“I grieved to think how brief the dream of the human intellect had been. It had committed suicide.”
H.G. Wells, The Time Machine
“Things that would have made fame of a less clever man seemed tricks in his hands. It is a mistake to do things too easily.”
H.G. Wells, The Time Machine
“There are really four dimensions, three which we call the three planes of Space, and a fourth, Time.”
H.G. Wells, The Time Machine
“Looking at these stars suddenly dwarfed my own troubles and all the gravities of terrestrial life. I thought of their unfathomable distance, and the slow inevitable drift of their movements out of the unknown past into the unknown future.”
H.G. Wells, The Time Machine
“To sit among all those unknown things before a puzzle like that is hopeless. That way lies monomania. Face this world. Learn its ways, watch it, be careful of too hasty guesses at its meaning. In the end you will find clues to it all.”
H.G. Wells, The Time Machine
“When she was fifteen if you'd told her
that when she was twenty she'd be going
to bed with bald-headed men and liking it,
she would have thought you very abstract.”
H.G. Wells, The Time Machine
“If only I had thought of a Kodak! I could have flashed that glimpse of the Under-world in a second, and examined it at leisure.”
H.G. Wells, The Time Machine
“You must follow me carefully. I shall have to controvert one or two ideas that are almost universally accepted. The geometry, for instance, they taught you at school is founded on a misconception.”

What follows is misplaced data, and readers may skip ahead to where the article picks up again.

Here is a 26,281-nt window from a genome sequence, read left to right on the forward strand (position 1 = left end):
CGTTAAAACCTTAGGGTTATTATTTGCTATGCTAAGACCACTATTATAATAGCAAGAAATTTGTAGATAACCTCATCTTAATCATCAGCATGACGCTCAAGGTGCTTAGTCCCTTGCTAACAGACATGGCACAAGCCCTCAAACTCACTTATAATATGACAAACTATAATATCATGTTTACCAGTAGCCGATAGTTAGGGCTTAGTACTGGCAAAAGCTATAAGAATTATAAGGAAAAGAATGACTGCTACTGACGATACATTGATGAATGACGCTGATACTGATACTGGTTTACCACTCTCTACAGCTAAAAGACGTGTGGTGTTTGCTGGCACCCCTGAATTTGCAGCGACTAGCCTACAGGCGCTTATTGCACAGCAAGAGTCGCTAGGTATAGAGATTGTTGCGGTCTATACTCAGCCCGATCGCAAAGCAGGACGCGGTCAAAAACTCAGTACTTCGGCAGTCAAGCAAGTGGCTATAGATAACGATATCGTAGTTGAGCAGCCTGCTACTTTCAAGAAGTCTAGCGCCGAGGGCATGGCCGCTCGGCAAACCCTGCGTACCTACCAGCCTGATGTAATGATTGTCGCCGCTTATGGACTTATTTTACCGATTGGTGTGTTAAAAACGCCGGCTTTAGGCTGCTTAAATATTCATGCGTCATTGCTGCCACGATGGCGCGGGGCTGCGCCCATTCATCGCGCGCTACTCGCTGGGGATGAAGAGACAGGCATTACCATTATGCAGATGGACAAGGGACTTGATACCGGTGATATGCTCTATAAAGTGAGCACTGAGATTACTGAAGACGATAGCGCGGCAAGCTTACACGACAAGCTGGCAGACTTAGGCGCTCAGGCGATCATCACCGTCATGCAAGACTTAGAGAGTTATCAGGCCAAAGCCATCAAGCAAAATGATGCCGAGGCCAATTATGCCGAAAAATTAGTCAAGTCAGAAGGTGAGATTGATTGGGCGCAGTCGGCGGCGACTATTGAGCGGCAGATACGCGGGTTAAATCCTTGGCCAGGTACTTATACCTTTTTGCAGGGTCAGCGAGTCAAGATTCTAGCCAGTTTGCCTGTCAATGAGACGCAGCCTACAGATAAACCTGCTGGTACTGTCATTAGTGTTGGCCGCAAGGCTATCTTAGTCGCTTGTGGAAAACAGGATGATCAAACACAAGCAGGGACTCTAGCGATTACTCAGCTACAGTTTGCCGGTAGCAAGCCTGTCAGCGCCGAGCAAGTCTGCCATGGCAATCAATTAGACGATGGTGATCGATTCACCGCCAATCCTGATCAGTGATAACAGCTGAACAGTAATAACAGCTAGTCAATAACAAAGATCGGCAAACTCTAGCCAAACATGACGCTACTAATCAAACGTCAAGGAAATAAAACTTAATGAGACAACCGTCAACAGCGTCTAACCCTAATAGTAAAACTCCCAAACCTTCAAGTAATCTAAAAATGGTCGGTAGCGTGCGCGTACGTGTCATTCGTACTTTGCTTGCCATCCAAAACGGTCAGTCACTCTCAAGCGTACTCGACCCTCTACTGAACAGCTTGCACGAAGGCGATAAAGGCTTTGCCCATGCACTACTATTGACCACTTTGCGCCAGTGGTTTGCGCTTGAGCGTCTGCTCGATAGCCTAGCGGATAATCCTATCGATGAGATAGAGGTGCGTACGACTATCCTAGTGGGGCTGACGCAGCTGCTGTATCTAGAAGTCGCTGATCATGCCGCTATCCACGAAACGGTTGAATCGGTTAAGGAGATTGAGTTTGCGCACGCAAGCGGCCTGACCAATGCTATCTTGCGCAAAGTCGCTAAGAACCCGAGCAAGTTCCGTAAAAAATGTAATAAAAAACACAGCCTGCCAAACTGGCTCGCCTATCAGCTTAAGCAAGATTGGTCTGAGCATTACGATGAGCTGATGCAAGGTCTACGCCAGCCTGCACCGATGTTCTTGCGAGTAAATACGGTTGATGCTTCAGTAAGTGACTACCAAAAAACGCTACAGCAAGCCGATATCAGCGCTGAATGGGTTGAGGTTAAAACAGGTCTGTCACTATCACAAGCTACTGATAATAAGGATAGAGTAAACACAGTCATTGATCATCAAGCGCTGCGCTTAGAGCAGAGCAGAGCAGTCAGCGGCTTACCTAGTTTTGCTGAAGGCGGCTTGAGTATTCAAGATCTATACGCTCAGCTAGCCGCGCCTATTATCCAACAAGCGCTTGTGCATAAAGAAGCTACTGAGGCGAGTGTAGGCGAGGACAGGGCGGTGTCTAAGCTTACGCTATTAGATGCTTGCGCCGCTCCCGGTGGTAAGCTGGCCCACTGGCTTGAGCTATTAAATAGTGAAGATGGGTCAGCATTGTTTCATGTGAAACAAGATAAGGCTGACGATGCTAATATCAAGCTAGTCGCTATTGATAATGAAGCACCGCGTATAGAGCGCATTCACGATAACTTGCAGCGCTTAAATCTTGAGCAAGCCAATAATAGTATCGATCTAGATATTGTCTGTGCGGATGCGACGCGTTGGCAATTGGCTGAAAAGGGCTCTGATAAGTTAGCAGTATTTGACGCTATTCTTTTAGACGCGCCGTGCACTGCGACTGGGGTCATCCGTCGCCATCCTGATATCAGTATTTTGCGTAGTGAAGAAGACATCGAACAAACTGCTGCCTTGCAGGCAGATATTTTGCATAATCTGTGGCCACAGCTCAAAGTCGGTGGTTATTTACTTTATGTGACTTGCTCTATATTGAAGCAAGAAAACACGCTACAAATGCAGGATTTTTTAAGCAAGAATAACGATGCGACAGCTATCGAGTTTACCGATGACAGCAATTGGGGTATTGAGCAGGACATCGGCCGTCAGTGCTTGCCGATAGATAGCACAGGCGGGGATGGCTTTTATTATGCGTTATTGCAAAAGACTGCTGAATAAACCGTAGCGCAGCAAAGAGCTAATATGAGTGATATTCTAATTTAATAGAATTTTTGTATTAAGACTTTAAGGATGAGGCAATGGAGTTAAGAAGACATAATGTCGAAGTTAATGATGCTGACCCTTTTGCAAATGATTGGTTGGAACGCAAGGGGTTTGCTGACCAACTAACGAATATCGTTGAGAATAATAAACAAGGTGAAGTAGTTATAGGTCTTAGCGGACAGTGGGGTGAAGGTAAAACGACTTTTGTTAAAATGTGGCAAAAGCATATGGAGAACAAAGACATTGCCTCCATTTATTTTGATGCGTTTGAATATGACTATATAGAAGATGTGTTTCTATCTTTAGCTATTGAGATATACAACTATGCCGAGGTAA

H.G. Wells, The Time Machine
“Strength is the outcome of need; security sets a premium on feebleness. The work of ameliorating the conditions of life -- the true civilizing process that makes life more and more secure -- had gone steadily on to a climax... And the harvest was what I saw.”
H.G. Wells, The Time Machine
“What, unless biological science is a mass of errors, is the cause of human intelligence and vigour? Hardship and freedom: conditions under which the active, strong, and subtle survive and the weaker go to the wall; conditions that put a premium upon the loyal alliance of capable men, upon self-restraint, patience, and decision. And the institution of the family, and the emotions that arise therein, the fierce jealousy, the tenderness for offspring, parental self-devotion, all found their justification and support in the imminent dangers of the young.”
H.G. Wells, The Time Machine
“This has ever been the fate of energy in security; it takes to art and to eroticism, and then comes languor and decay.”
H.G. Wells, The Time Machine